This year more than 130,000 Americans will be diagnosed with a serious blood disorder. Many of them will need a bone marrow transplant to survive.
But for 70 percent of these patients that means relying on a stranger to donate their marrow. At least 1,000 people die each year because they can't find that donor. So, should bone marrow be for sale?
When she found out her daughter Jordan needed a life-saving bone marrow transplant, she would have paid any amount for a donor.
"She could have passed away," said Doreen Flynn who’s daughter needed a transplant.
Jordan has a rare genetic blood disorder. No one in her family was a match, so Doreen had to rely on a national registry.
"You're basically putting your faith in the system,” said Flynn.
After two months of waiting, Jordan did find a match. But her younger twin sisters have the same disorder and will also need transplants. A match for them might not happen as fast, or even at all.
Jeff Rowes, with the Institute for Justice, teamed up with the Flynns and others to challenge the National Organ Transplant Act, an almost 30-year-old law that prohibited compensating bone marrow donors.
"If you want more of something, you provide money for it," explains the Senior Attorney for the Institute for Justice Jeff Rowes.
Just this year, the U.S. Court of Appeals for the Ninth Circuit agreed with Rowes.
Now, for the first time, bone marrow donors can be compensated in nine states. But the National Marrow Donor Program disagrees.
In a statement, they said, "Paying marrow donors creates a multitude of problems and will not help more patients receive transplants."
"Just because you can sell something, doesn't mean you ought to," says Kenneth Goodman, PhD, a Professor and Director of Bioethics at the University of Miami.
Bioethicist Kenneth Goodman says, at this time, there is not a good compensation plan in place.
"If bone marrow is for sale, does that mean that only people that can afford to buy it are going to get it," says Goodman.
But Doreen expects it will give patients, maybe even her own kids, a better chance at finding a match.
"I just want them to have the chance to have a normal, healthy life," says Flynn.
The ruling by the Ninth Circuit applies only to bone marrow donors who donate through the most common method, having blood cells drawn from the arm.
It is still illegal to compensate for bone marrow taken from the hip, just like it's illegal to pay for organs.
Moremarrowdonors.org is conducting a test to determine whether financial incentives will increase marrow donors. They will provide donors with a $3,000 stipend, which is funded by charitable supporters, not paid for by the patients.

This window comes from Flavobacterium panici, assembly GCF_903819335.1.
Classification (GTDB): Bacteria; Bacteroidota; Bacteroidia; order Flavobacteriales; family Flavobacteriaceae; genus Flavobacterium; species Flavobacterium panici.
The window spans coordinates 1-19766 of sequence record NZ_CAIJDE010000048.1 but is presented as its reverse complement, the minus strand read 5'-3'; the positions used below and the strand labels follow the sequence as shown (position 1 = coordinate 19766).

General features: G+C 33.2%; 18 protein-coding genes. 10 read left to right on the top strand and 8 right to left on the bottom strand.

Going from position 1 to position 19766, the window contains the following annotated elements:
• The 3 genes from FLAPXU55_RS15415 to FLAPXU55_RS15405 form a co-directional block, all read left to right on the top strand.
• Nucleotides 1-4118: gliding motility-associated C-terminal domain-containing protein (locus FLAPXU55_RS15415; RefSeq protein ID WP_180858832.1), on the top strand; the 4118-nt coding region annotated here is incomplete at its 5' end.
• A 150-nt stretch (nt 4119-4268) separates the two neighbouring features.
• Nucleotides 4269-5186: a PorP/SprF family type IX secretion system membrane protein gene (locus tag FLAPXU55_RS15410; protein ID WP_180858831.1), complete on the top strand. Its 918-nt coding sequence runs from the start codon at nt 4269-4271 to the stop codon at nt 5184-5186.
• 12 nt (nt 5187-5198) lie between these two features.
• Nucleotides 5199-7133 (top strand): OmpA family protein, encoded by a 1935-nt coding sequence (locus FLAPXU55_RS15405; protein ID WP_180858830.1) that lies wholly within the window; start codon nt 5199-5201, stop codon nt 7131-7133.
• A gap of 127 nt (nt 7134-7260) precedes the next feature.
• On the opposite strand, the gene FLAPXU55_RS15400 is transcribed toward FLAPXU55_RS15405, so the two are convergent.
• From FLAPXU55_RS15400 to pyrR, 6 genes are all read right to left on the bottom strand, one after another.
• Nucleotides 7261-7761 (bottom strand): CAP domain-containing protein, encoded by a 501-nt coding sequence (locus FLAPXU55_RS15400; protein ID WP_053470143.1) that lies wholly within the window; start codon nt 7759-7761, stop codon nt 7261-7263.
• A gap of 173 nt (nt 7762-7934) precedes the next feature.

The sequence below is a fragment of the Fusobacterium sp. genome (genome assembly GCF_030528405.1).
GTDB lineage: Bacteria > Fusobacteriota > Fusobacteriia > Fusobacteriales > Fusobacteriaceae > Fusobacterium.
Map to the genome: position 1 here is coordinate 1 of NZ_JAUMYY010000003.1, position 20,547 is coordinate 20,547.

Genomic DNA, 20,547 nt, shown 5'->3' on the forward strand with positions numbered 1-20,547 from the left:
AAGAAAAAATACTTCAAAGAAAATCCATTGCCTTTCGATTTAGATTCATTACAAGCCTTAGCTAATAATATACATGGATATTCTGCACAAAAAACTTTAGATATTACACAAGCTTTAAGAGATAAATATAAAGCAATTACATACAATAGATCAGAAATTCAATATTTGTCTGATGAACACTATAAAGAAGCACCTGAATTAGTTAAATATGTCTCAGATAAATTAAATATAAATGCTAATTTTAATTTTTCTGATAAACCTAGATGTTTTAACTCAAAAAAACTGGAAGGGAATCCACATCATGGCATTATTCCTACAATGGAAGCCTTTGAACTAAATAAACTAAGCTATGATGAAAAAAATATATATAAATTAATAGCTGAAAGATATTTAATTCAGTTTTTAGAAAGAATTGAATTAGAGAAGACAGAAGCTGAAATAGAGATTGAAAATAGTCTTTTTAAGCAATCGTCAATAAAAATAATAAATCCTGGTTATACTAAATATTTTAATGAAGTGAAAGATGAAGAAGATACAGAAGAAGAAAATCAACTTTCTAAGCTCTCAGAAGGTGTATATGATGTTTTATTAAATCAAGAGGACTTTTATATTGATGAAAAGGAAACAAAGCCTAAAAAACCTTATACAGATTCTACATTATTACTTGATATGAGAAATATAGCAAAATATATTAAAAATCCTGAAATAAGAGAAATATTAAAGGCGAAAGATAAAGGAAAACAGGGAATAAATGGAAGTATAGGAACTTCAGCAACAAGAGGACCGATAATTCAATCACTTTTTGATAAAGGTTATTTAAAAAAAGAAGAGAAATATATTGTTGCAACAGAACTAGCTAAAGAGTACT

BACKGROUND: According to the Institute for Justice, more than 130,000 Americans will be diagnosed with a serious blood disease this year. Leukemia will strike 44,000 Americans, including 3,500 children. Leukemia is the most common childhood cancer. It will kill about half of the adults and about 700 of the children. For many of these patients, a bone marrow transplant from an unrelated donor may be the best or only hope for a cure. One problem is a significant number of those on the national bone marrow registry cannot be located or will not donate when asked to do so. According to the National Marrow Donor Program, about 70 percent of patients in need of a transplant do not have a matching donor in their family. African Americans find a donor about 40 percent of the time, while Caucasian patients find a donor about 75 percent of the time.
PAYING FOR MARROW? This year, lawyers with the Institute for Justice teamed up with families around the country to challenge the National Organ Transplant Act -- an almost 30-year old law that prohibited compensating bone marrow donors along with organ donors. The U.S. Court of Appeals for the Ninth Circuit ruled that bone marrow donors can now be compensated in nine states for donating by apheresis - which means they donate the marrow by having blood cells drawn from the arm. It is still illegal to compensate when bone marrow is taken from the hip. Rowes argued that bone marrow, unlike organs, is a renewable part of the body. He believes allowing for compensation will expand the pool of donors. "On any given day, there are thousands of people who are in search of bone marrow," Rowes told Ivanhoe. "We believe that it is constitutionally irrational to prohibit people from donating immature blood cells for compensation."
OPPOSING VIEWS: The National Marrow Donor Program believes paying for donors creates more problems than solutions. They say the National Organ Transplant Act protects the safety of patients and donors, and compensation puts both at risk. They believe paying donors will limit treatment options. In a recent article, a spokesperson from the NMDP was quoted as saying, "Decades of experience and research show that a volunteer donor system saves more lives than a system in which donors are motivated by money. Paying donors goes against the best interests of the patients and donors we serve. For these and other reasons, the NMDP opposes paying donors and does not intend to change its policies on compensation."
For More Information, Contact:
Institute for Justice